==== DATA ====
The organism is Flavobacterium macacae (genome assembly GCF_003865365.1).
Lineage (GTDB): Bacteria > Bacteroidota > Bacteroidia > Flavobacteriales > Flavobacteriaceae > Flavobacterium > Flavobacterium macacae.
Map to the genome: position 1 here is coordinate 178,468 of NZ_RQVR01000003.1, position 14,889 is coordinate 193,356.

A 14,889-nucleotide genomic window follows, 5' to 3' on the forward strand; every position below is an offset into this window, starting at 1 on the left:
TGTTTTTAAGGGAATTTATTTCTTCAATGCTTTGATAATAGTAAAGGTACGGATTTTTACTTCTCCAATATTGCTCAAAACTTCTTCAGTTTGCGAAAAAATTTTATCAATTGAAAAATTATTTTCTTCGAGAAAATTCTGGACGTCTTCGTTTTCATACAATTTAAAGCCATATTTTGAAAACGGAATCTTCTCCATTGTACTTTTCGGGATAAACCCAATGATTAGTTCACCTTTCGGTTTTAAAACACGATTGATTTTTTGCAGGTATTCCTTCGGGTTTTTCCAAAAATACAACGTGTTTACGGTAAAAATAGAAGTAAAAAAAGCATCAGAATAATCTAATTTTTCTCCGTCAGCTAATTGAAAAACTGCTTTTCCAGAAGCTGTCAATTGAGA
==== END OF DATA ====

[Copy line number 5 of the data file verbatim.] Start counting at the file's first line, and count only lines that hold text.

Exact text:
TGTTTTTAAGGGAATTTATTTCTTCAATGCTTTGATAATAGTAAAGGTACGGATTTTTACTTCTCCAATATTGCTCAAAACTTCTTCAGTTTGCGAAAAAATTTTATCAATTGAAAAATTATTTTCTTCGAGAAAATTCTGGACGTCTTCGTTTTCATACAATTTAAAGCCATATTTTGAAAACGGAATCTTCTCCATTGTACTTTTCGGGATAAACCCAATGATTAGTTCACCTTTCGGTTTTAAAACACGATTGATTTTTTGCAGGTATTCCTTCGGGTTTTTCCAAAAATACAACGTGTTTACGGTAAAAATAGAAGTAAAAAAAGCATCAGAATAATCTAATTTTTCTCCGTCAGCTAATTGAAAAACTGCTTTTCCAGAAGCTGTCAATTGAGA